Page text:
Luke discusses an important discovery in the field of period American ceramics: a small-sized stoneware presentation pitcher made by famous potter Charles F. Decker in Chucky Valley, TN for his friend and former co-worker in Philadelphia, Henry Harrison "Harry" Remmey--member of the exceedingly important family of American stoneware potters, the Remmeys. It will be sold as part of our July 16, 2016 auction of American stoneware & redware pottery.

Edgefield, South Carolina, Stoneware Pottery Face Jug, circa 1860-80

Mark discusses a rare and important example of Southern pottery: a small-sized Edgefield, South Carolina, stoneware face jug with a very rare protruding tongue. It will be sold as part of our March 19, 2016 auction of American stoneware and redware.

Early 20th Century Atlanta, Georgia, Stoneware Pottery Face Jug

Mark displays an outstanding stoneware face jug made in Atlanta, Georgia, by the Brown Family in early 20th century. Inscribed "Gon But Not forgotten" and covered in an Albany glaze, this great example will be sold as part of our March 19, 2016 auction of American stoneware and redware pottery.

Alamance County, North Carolina, Redware Jar, circa 1790-1810

Mark discusses a striking example of early North Carolina redware, attributed to Jacob Albright, Jr. and Henry Loy, Alamance County, circa 1790-1810. This profusely-decorated jar will be sold as part of our March 19, 2016 auction of American stoneware & redware pottery.

Edgefield, South Carolina, Pottery Face Jug, circa 1860

Mark discusses an important recent Southern pottery discovery: an Edgefield, SC face jug made circa 1860. Recent research suggests this type of jug was produced by African Americans, and this form is regarded as something of a pinnacle of American ceramic folk art. It will be sold as part of our July 18, 2015 landmark auction of antique American stoneware & redware pottery.

Collin Rhodes, Edgefield, South Carolina Pottery Jug, circa 1845

Mark displays an important example of antique Southern Pottery: a double-handled jug with two-color slip attributed to Collin Rhodes, Shaw's Creek, Edgefield, SC. It is part of our upcoming important July 18, 2015 auction of American stoneware & redware.

CHANDLER MAKER Edgefield, SC Stoneware Pottery Jug, circa 1850

Mark talks about an exceptional double-handled jug made at Thomas Chandler's manufactory in Edgefield, South Carolina. It will be sold as part of our March 14, 2015 auction of American stoneware & redware pottery.

NC Moravian Pottery: Fish Flask and Pair of Squirrel Bottles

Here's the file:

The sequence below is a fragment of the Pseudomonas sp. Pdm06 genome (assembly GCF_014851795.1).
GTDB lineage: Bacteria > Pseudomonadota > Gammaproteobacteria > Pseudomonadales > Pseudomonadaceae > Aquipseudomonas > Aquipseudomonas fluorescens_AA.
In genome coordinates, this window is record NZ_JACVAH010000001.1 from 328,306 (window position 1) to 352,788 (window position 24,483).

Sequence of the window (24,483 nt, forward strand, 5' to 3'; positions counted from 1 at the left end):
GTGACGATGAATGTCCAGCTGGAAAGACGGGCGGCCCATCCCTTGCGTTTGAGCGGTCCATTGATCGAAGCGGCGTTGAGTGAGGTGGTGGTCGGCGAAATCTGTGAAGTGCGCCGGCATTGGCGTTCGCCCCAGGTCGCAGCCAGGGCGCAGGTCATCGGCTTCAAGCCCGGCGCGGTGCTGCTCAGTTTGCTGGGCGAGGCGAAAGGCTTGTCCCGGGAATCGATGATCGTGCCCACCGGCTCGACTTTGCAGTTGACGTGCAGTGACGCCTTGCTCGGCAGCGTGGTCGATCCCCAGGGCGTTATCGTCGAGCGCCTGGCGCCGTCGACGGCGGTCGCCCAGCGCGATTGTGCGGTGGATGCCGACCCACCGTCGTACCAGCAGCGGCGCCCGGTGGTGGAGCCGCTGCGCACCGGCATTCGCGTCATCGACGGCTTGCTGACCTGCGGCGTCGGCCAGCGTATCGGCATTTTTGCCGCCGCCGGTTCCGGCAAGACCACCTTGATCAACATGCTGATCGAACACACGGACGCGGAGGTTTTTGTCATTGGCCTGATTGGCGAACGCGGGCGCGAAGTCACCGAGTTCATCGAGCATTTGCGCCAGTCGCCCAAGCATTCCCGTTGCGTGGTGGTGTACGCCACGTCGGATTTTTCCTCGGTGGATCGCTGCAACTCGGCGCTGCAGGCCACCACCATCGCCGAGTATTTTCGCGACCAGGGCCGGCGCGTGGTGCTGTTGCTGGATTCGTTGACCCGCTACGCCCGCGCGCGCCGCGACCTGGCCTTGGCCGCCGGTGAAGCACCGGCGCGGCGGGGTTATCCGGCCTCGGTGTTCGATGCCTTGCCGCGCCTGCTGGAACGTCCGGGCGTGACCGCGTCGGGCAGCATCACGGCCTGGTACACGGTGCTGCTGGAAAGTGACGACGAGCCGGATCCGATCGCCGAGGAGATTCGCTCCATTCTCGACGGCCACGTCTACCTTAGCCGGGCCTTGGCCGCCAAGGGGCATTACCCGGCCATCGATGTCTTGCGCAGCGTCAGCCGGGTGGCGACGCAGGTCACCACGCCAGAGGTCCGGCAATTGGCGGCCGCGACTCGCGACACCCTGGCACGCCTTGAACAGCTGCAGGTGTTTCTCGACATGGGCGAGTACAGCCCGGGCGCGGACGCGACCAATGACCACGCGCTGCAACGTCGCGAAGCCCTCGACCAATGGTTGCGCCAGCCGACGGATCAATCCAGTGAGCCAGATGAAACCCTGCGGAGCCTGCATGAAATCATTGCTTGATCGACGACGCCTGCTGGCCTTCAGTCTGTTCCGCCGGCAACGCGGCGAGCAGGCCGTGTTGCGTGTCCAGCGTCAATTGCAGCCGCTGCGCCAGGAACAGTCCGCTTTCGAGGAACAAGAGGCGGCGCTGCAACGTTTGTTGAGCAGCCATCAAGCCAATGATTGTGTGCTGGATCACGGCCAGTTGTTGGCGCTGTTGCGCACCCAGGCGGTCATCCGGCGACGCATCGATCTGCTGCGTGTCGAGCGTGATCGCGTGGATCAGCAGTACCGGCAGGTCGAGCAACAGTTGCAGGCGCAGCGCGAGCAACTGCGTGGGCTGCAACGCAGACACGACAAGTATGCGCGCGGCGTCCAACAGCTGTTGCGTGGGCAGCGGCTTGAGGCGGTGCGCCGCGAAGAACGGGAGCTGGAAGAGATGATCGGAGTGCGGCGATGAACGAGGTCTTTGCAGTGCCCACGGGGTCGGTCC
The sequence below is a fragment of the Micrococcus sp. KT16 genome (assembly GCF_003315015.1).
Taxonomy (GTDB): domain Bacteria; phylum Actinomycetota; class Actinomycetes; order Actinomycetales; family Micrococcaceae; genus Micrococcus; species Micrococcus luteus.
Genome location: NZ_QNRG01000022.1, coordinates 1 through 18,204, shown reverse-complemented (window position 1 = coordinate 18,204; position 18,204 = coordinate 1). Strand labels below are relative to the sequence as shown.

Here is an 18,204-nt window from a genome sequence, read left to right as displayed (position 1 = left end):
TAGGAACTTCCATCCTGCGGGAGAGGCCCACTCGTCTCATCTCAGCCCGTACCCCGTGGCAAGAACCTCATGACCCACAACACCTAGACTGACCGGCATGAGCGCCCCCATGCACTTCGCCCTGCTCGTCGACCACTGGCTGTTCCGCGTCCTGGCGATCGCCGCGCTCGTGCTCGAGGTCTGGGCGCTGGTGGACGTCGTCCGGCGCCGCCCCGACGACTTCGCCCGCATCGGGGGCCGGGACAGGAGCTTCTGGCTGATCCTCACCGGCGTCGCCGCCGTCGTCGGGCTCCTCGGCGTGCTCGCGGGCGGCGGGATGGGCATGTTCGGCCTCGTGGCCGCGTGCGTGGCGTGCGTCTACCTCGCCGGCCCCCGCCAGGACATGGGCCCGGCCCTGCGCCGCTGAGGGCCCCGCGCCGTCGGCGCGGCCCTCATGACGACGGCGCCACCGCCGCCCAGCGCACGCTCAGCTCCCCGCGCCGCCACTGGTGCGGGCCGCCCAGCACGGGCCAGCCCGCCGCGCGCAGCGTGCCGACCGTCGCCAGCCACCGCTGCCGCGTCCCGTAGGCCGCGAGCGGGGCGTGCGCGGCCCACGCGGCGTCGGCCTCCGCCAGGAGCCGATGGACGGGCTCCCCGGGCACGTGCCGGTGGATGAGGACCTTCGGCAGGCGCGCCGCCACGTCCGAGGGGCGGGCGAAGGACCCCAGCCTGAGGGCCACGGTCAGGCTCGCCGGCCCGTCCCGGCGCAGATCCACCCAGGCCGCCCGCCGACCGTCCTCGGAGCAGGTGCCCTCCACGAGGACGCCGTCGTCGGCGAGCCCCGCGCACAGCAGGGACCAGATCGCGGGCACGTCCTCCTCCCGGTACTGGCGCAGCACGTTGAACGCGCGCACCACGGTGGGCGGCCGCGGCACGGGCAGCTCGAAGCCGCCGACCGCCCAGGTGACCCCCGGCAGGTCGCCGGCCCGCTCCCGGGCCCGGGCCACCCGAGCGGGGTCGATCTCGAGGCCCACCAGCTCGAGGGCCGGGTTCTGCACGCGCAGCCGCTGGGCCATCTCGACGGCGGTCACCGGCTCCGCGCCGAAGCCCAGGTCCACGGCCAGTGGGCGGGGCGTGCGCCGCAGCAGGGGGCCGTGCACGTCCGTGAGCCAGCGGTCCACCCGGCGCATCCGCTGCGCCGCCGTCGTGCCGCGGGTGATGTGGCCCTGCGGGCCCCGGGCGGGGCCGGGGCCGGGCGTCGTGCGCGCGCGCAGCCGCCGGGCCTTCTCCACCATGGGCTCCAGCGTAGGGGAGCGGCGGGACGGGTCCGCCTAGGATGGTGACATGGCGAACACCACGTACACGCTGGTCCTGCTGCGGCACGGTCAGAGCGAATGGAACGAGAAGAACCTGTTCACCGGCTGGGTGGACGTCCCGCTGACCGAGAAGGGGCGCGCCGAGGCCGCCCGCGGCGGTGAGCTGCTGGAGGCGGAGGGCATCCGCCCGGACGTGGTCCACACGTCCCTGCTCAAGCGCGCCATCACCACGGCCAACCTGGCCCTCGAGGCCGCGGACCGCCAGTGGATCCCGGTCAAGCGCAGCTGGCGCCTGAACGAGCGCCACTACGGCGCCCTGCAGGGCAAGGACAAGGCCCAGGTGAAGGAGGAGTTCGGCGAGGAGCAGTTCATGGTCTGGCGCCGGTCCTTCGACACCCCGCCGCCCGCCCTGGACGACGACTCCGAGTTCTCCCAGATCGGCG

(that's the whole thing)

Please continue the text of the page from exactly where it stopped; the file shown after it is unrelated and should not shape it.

Mark discusses some excellent examples of Moravian Pottery made in Salem, North Carolina, circa 1804-29. They will be sold as part of our October 25, 2014 Auction of American Stoneware & Redware Pottery.

Alamance County, North Carolina, Redware Pottery Mug, circa 1800

Mark talks about a wonderful, recently-discovered example of Alamance County, NC redware made in the late 18th or early 19th century. It will be sold as part of our October 25, 2014 Auction of American Stoneware & Redware Pottery.

Antique Rock Mills, Alabama, Stoneware Pottery Face Vessel

Mark talks about an important stoneware figure attributable to the Rock Mills, Alabama, School of face vessels. Like a few other very rare Rock Mills pieces, this fantastic large-sized piece depicts an African-American "Preacher Man," and was made toward the end of the nineteenth century. It is being offered as part of our July 19, 2014 Auction of Antique American Stoneware & Redware Pottery.

Antique Great Road Pottery of Tennessee and Virginia

Mark talks about a variety of Great Road pottery (redware / earthenware) we are selling as part of our March 1, 2014 auction of American stoneware & redware pottery.

Dave "the Slave" Drake (Edgefield, SC) 1857 Signed Stoneware Jar

Mark discusses a signed and dated stoneware jar by renowned enslaved African-American potter David Drake, often referred to as "Dave the Slave." This fresh-to-the-market, previously undocumented example will be sold as part of our March 2, 2013 stoneware auction.

Antique Maysville, Kentucky Stoneware Churn, Isaac Thomas 1837

Luke talks about an important example of Kentucky stoneware that we will be selling on March 2, 2013 as part of our first stoneware & redware auction of the year: an eight-gallon I. THOMAS church, dated twice 1837 and inscribed "Kentucky." For more info on Kentucky stoneware, see Luke's video on the Evan G. Ricketts pitcher we sold on November 3, 2012 for $19,550.

Great Road Pottery Earthenware Jar (Tennessee / Virginia)

Mark discusses a very fine example of pottery by the Great Road potters of eastern Tennessee and southwest Virginia. This remarkable piece of Southern pottery will be sold as part of our November 3, 2012 stoneware & redware auction.

Earliest Dated Example of Kentucky Stoneware, 1833

Luke discusses a recently-discovered, very important example of Kentucky stoneware, made by Evan G. Ricketts in Maysville, dated July 3, 1833. This pitcher will be sold as part of our Fall 2012 antique American stoneware and redware auction, to be held November 3, 2012.

Henry Watkins (North Carolina Pottery) 1852 Redware Jar

Brandt briefly discusses Henry Watkins and the signed and dated 1852 jar we will be selling on March 3, 2012--a very interesting example of Southern pottery.